The United States isn't safe from problems with political polling, if the election results in countries such as Britain, Poland, and Israel are any indication. In the past year, polls across the world have vastly underestimated right-wing turnout, in part because those "who refuse to tell you what they're doing are disproportionately likely to vote Conservative," John Curtice, the president of the British Polling Council, says.
"The industry has a collective failure problem. It's now a mix of random-digit dialing — that is, telephone polls — and internet-based polls based on recruited panels," Curtice elaborated to The New York Times. As such, polls in Britain during the last election greatly underestimated how many seats the Conservative Party ended up winning, warranting a hard look by analysts afterward as to where their methods went wrong. Likewise, in Poland, a candidate who was never ahead in the major polls ended up winning the election.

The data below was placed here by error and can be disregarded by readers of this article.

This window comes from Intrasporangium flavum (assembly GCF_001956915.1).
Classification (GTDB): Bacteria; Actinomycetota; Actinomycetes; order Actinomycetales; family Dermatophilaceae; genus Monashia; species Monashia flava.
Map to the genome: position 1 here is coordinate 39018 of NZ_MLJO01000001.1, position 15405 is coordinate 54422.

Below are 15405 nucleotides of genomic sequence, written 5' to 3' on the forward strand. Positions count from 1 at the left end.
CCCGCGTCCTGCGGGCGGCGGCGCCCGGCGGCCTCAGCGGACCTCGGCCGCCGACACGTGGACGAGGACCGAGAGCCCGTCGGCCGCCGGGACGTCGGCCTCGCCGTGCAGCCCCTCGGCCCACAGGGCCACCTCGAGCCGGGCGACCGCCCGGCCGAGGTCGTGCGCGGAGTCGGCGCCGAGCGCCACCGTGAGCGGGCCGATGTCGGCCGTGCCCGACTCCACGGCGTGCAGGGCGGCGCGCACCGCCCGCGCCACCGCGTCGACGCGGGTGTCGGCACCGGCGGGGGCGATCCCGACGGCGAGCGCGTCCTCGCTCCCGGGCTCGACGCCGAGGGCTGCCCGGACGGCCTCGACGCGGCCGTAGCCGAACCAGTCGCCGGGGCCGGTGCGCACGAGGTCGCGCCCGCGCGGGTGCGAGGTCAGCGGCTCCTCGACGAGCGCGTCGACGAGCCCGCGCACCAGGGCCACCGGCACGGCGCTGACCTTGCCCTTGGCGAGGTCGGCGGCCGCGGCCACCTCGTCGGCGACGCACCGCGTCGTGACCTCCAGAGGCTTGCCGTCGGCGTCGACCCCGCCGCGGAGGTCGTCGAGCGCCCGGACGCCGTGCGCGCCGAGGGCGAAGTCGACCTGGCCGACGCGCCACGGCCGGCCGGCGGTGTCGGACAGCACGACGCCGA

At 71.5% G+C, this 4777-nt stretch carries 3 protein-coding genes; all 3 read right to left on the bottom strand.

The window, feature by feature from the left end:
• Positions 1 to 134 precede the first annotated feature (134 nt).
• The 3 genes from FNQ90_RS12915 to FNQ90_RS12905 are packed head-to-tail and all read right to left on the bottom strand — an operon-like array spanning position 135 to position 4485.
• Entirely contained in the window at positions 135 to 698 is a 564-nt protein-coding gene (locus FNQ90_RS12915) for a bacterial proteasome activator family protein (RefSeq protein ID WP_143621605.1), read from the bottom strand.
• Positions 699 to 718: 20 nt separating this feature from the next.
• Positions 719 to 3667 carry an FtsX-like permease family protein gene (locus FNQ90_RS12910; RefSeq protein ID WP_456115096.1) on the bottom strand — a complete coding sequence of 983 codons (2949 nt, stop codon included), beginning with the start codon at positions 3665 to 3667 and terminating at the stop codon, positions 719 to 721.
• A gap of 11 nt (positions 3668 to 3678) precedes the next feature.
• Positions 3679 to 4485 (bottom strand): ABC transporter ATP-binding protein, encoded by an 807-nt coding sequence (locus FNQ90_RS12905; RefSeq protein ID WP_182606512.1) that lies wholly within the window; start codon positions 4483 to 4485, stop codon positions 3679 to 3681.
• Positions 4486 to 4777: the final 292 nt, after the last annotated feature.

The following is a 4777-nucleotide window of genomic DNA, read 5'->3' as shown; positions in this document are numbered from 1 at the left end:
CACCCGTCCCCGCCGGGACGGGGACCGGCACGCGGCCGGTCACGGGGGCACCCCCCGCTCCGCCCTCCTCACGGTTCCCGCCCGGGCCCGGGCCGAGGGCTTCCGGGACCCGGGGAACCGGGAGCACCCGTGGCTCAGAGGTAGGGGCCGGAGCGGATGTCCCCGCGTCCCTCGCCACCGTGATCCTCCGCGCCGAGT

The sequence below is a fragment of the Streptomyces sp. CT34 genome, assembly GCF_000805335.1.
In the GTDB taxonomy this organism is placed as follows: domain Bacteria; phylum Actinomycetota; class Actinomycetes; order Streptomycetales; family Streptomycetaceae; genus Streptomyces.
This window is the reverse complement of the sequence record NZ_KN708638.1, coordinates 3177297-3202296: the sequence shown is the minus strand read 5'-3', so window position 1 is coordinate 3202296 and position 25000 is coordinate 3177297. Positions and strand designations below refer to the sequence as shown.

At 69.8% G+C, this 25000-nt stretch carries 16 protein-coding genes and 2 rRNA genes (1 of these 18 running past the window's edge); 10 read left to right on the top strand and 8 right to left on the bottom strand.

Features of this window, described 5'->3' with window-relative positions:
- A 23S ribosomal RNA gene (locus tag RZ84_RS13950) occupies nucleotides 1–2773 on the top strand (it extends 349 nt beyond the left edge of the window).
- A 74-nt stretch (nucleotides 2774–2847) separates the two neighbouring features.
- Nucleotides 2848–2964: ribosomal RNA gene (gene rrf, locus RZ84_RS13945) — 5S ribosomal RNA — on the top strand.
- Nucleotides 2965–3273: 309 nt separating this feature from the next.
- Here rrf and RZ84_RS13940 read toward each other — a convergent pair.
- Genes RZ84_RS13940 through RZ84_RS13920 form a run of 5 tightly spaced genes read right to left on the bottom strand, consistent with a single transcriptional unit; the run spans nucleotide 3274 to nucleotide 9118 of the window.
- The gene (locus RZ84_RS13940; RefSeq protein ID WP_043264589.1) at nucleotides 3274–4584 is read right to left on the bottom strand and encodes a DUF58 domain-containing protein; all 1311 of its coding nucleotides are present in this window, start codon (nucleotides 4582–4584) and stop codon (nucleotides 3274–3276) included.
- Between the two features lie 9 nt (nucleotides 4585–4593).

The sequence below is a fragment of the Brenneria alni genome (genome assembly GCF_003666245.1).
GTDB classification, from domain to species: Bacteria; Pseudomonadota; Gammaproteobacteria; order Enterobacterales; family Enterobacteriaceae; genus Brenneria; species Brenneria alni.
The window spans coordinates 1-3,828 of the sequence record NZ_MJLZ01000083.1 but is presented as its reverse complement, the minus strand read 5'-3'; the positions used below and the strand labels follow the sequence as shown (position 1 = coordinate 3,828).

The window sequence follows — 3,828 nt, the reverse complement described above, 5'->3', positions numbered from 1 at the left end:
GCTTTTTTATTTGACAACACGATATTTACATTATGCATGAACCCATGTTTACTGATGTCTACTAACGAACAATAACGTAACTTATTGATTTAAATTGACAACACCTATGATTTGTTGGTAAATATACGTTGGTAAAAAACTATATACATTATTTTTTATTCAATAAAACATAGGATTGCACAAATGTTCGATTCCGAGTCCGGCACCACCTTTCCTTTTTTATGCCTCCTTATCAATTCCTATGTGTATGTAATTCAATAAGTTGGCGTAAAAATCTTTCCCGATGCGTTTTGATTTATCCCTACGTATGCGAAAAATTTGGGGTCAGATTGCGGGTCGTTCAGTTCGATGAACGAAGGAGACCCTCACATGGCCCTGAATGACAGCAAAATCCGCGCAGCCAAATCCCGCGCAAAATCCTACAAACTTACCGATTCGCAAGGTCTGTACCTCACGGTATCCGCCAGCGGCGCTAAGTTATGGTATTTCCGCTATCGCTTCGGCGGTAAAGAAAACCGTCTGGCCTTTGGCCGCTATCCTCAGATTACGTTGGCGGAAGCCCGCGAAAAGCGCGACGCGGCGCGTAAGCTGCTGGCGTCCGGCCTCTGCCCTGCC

And if that doesn't keep pollsters up at night, another sleeper group might: millennials. Because of their unreliable voting habits, "the uncertainty will be with the millennials” in 2016, longtime Democratic pollster Stan Greenberg says.